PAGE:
Doris Lessing’s obituaries, as much as her writings, bear witness to the great turbulences of the twentieth century. How many of us spent our childhood in two countries which have both since changed their names? But ‘exotic’ was the last word Lessing would have used to describe herself: ‘I am 85, an Englishwoman (with Scottish and Irish tinctures) living in London‘, she insisted in one tart correspondence in our letters page.
Though happy to pose as a mere correspondent several times over the course of forty years (oh, to crack her username at CoffeeHouse comments!), the Nobel winner was also a regular Spectator contributor. Exploring her archive left me queasy about daring to critique her, even after death: she famously used our pages to describe her unauthorised biographer, Carole Klein as ‘a happy chipmunk that has just found a stash of hallucinogenic mushrooms’, before listing a litany of factual errors. (I suppose it’s not difficult to fact check your own life.)
But Lessing’s greatest passion at The Spectator was for travel writing. Her contributions in our Archives reveal the clipped realism of her literary prose replicated in a direct, even staccato reviewing style. Even the most fantastical of tales of foreign lands were subject to this cool assessment – consider, for example her review of Tahir Shah’s Trail of Feathers, a journey into the Peruvian jungle in search of men who fly:
‘Outsize characters abound. Sven from Bratislava, who had done seven years in a high-security prison, was walking around the world in the name of peace and poetry, pursued by a Parisienne in search of a father for her children. She was armed with a smelly llama foetus, which was an aphrodisiac and also good for hangovers.’
Lessing isn’t detached from the romance of her subject matter. In the section on flight, there’s a glimpse of her radical imagination: ‘hundreds of attempts at flight have been made everywhere in the world. What is odd is not that we flew when we did but that it took so long’. But her simple style makes it clear that she’s a reviewer with a cool head.
This isn’t always the case. In Lessing’s rave over Robert Irwin’s book on the Alhambra, there are hints of the self-indulgent orientalism which inspired her visit to Mujahedeen troops in Afghanistan in 1986, to report for American magazines. As Philip Hensher notes in his 2007 tribute, which we have republished today, Lessing’s The Golden Notebook ‘starts from the insight that the lives of women are intimately connected to the accounts of themselves they are permitted to give’. So her paeans of praise for the heroic Taliban warrior (male, unsurprisingly – she never found any of the female holy warriors she’d told her editor she’d interview) were a singularly degrading spectacle. (‘In Pakistan the extremes of Islam are softened. . . . The punisher must use a padded whip…’)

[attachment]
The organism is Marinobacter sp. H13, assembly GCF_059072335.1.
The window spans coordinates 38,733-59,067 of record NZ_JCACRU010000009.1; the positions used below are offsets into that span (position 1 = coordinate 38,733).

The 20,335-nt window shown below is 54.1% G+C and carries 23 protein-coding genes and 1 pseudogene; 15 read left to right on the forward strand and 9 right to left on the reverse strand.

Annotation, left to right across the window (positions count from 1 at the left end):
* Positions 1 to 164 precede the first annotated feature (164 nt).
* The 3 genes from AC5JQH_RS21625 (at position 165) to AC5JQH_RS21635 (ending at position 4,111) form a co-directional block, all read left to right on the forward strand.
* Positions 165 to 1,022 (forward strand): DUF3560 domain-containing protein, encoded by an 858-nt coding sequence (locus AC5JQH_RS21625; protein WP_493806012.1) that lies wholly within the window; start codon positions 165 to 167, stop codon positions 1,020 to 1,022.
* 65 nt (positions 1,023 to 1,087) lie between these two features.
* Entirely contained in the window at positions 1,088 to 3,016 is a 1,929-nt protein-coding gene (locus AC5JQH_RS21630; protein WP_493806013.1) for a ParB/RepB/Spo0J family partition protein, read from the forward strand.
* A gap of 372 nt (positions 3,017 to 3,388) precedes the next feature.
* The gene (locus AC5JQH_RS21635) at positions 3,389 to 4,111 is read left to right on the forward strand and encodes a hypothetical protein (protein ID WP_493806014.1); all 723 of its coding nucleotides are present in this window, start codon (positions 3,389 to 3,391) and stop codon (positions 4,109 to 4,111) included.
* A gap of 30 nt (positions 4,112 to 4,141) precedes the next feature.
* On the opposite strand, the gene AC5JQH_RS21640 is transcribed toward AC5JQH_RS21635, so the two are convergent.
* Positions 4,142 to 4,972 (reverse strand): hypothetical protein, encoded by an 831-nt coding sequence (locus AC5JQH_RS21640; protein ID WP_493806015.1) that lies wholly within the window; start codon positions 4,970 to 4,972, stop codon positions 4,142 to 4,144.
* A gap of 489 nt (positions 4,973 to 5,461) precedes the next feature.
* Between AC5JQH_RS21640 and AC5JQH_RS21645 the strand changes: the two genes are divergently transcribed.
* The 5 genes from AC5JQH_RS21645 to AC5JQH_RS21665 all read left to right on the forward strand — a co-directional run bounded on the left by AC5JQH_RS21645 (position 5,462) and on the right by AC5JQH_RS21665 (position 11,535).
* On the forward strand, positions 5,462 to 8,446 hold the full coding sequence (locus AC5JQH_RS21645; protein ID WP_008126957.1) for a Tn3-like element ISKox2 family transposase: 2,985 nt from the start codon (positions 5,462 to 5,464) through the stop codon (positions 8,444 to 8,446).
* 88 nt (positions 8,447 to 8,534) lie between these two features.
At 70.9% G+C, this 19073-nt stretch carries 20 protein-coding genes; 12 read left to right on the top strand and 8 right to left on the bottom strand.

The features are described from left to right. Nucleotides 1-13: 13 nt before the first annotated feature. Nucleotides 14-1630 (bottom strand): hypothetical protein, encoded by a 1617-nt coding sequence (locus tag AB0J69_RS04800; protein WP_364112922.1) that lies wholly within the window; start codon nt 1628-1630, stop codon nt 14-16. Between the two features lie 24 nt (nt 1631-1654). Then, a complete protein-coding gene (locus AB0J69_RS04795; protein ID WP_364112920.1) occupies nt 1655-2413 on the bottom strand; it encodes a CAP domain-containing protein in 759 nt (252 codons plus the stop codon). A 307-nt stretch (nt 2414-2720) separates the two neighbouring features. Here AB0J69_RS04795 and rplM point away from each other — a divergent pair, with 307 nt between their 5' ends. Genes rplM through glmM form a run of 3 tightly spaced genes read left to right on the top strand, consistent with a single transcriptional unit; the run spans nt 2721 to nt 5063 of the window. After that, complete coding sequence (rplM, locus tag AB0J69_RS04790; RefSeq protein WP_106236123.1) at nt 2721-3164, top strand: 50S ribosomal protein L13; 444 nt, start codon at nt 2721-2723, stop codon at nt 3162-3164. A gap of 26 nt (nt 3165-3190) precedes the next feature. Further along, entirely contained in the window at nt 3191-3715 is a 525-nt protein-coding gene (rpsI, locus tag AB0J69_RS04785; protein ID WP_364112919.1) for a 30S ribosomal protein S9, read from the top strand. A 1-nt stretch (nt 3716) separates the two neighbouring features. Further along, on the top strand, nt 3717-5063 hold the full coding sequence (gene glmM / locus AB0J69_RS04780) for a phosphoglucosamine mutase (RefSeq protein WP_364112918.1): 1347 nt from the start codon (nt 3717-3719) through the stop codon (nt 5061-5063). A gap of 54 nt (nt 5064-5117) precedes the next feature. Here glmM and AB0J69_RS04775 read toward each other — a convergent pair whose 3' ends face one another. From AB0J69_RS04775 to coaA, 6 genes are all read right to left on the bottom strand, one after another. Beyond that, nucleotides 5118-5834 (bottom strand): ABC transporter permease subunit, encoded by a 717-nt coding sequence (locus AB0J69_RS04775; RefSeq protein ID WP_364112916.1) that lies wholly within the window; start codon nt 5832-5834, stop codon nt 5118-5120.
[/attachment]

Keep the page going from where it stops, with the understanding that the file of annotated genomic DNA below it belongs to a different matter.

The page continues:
But Lessing’s trial periods as the literary Angelina Jolie of her generation were few and far between – for most of her life, she concentrated her energies on producing literature of astonishing focus and clarity. And that energy was undimmed to the end: at 85 she was writing a Spectator Diary about the trials of four hour coach journeys in Italy. It was worth it, to get to Mantua, and find Bacchus wandering the streets.
Spectator reviewers like Bel Mooney, Mary Hope and Allan Massie had championed her throughout her career. Peter Ackroyd even attempted to like her poorly received experiments with science fiction. Hensher’s earlier expert review of The Sweetest Dream is a must-read for anyone close-reading Lessing’s prose (Its cadences are punchy, even if the clauses tend to multiply — ‘she felt x, but not quite x, but rather y, as if y no longer did for her, or ever really had’). And as Hensher notes, it is a mistake to let the strength of Lessing’s ideas persuade us that her works are merely ‘contributions to a debate, and neglect what is deepest in her, her ways of saying it’. She was a great prose stylist, and it was a privilege for The Spectator to publish her.